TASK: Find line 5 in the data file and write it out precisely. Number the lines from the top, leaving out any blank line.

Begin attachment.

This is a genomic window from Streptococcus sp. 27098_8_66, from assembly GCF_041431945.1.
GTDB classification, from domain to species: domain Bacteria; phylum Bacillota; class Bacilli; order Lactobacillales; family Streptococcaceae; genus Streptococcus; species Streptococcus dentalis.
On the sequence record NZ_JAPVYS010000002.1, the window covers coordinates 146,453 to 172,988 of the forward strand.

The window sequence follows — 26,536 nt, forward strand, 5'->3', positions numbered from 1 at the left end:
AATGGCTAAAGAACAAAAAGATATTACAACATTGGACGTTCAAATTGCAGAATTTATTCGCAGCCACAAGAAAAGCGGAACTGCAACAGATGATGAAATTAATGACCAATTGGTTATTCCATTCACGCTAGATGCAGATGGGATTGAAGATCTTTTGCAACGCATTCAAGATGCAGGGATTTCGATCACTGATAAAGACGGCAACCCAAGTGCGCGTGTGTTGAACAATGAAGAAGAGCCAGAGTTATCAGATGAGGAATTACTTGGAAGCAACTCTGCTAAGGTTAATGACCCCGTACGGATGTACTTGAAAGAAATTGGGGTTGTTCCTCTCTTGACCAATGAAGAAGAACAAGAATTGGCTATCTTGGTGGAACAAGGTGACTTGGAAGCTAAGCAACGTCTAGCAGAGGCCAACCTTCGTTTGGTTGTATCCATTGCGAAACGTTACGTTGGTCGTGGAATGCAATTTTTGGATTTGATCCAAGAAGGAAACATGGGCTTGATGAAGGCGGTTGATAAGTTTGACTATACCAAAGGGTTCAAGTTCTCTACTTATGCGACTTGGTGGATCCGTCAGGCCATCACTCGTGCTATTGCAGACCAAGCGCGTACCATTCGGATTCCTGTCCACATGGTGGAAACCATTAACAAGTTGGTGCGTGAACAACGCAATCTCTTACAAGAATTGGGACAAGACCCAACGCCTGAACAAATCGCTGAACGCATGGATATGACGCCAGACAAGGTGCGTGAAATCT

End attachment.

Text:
AATGGCTAAAGAACAAAAAGATATTACAACATTGGACGTTCAAATTGCAGAATTTATTCGCAGCCACAAGAAAAGCGGAACTGCAACAGATGATGAAATTAATGACCAATTGGTTATTCCATTCACGCTAGATGCAGATGGGATTGAAGATCTTTTGCAACGCATTCAAGATGCAGGGATTTCGATCACTGATAAAGACGGCAACCCAAGTGCGCGTGTGTTGAACAATGAAGAAGAGCCAGAGTTATCAGATGAGGAATTACTTGGAAGCAACTCTGCTAAGGTTAATGACCCCGTACGGATGTACTTGAAAGAAATTGGGGTTGTTCCTCTCTTGACCAATGAAGAAGAACAAGAATTGGCTATCTTGGTGGAACAAGGTGACTTGGAAGCTAAGCAACGTCTAGCAGAGGCCAACCTTCGTTTGGTTGTATCCATTGCGAAACGTTACGTTGGTCGTGGAATGCAATTTTTGGATTTGATCCAAGAAGGAAACATGGGCTTGATGAAGGCGGTTGATAAGTTTGACTATACCAAAGGGTTCAAGTTCTCTACTTATGCGACTTGGTGGATCCGTCAGGCCATCACTCGTGCTATTGCAGACCAAGCGCGTACCATTCGGATTCCTGTCCACATGGTGGAAACCATTAACAAGTTGGTGCGTGAACAACGCAATCTCTTACAAGAATTGGGACAAGACCCAACGCCTGAACAAATCGCTGAACGCATGGATATGACGCCAGACAAGGTGCGTGAAATCT